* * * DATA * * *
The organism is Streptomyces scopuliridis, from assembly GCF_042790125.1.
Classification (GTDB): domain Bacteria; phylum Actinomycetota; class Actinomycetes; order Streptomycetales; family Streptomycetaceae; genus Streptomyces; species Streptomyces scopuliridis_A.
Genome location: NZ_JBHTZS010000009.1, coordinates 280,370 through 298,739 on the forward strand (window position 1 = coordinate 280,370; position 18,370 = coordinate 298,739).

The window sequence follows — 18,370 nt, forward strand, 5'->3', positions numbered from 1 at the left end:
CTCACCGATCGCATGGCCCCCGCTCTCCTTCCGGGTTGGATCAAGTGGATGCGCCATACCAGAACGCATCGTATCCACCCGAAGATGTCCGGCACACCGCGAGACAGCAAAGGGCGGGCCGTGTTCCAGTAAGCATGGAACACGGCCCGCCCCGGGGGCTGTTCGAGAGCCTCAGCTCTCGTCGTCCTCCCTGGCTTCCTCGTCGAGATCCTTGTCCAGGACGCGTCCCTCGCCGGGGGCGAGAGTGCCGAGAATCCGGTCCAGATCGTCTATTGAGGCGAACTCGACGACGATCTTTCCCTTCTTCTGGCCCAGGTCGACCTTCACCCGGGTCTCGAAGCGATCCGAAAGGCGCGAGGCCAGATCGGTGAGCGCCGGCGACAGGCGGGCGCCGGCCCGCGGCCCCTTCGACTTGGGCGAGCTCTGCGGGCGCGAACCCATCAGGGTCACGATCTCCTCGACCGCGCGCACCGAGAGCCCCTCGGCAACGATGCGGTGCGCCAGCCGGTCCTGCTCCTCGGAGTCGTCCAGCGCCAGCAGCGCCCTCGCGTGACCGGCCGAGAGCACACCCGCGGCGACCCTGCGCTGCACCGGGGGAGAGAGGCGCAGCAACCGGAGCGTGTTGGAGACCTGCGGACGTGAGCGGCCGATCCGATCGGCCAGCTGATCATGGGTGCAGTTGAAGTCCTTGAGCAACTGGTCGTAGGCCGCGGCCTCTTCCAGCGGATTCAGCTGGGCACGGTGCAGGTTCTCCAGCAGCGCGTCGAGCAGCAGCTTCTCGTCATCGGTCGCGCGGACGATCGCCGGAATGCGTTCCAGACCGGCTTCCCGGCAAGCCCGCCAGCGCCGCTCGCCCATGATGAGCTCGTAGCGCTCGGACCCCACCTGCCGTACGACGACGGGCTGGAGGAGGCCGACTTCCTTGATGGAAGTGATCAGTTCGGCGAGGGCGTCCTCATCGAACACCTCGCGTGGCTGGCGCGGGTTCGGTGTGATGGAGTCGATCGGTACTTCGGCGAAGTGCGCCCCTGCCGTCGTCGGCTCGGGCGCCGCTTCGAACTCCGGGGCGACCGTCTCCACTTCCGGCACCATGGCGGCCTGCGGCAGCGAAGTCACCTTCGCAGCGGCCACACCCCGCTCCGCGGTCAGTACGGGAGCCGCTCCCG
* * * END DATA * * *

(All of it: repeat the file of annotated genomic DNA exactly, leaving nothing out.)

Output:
The organism is Streptomyces scopuliridis, from assembly GCF_042790125.1.
Classification (GTDB): domain Bacteria; phylum Actinomycetota; class Actinomycetes; order Streptomycetales; family Streptomycetaceae; genus Streptomyces; species Streptomyces scopuliridis_A.
Genome location: NZ_JBHTZS010000009.1, coordinates 280,370 through 298,739 on the forward strand (window position 1 = coordinate 280,370; position 18,370 = coordinate 298,739).

The window sequence follows — 18,370 nt, forward strand, 5'->3', positions numbered from 1 at the left end:
CTCACCGATCGCATGGCCCCCGCTCTCCTTCCGGGTTGGATCAAGTGGATGCGCCATACCAGAACGCATCGTATCCACCCGAAGATGTCCGGCACACCGCGAGACAGCAAAGGGCGGGCCGTGTTCCAGTAAGCATGGAACACGGCCCGCCCCGGGGGCTGTTCGAGAGCCTCAGCTCTCGTCGTCCTCCCTGGCTTCCTCGTCGAGATCCTTGTCCAGGACGCGTCCCTCGCCGGGGGCGAGAGTGCCGAGAATCCGGTCCAGATCGTCTATTGAGGCGAACTCGACGACGATCTTTCCCTTCTTCTGGCCCAGGTCGACCTTCACCCGGGTCTCGAAGCGATCCGAAAGGCGCGAGGCCAGATCGGTGAGCGCCGGCGACAGGCGGGCGCCGGCCCGCGGCCCCTTCGACTTGGGCGAGCTCTGCGGGCGCGAACCCATCAGGGTCACGATCTCCTCGACCGCGCGCACCGAGAGCCCCTCGGCAACGATGCGGTGCGCCAGCCGGTCCTGCTCCTCGGAGTCGTCCAGCGCCAGCAGCGCCCTCGCGTGACCGGCCGAGAGCACACCCGCGGCGACCCTGCGCTGCACCGGGGGAGAGAGGCGCAGCAACCGGAGCGTGTTGGAGACCTGCGGACGTGAGCGGCCGATCCGATCGGCCAGCTGATCATGGGTGCAGTTGAAGTCCTTGAGCAACTGGTCGTAGGCCGCGGCCTCTTCCAGCGGATTCAGCTGGGCACGGTGCAGGTTCTCCAGCAGCGCGTCGAGCAGCAGCTTCTCGTCATCGGTCGCGCGGACGATCGCCGGAATGCGTTCCAGACCGGCTTCCCGGCAAGCCCGCCAGCGCCGCTCGCCCATGATGAGCTCGTAGCGCTCGGACCCCACCTGCCGTACGACGACGGGCTGGAGGAGGCCGACTTCCTTGATGGAAGTGATCAGTTCGGCGAGGGCGTCCTCATCGAACACCTCGCGTGGCTGGCGCGGGTTCGGTGTGATGGAGTCGATCGGTACTTCGGCGAAGTGCGCCCCTGCCGTCGTCGGCTCGGGCGCCGCTTCGAACTCCGGGGCGACCGTCTCCACTTCCGGCACCATGGCGGCCTGCGGCAGCGAAGTCACCTTCGCAGCGGCCACACCCCGCTCCGCGGTCAGTACGGGAGCCGCTCCCG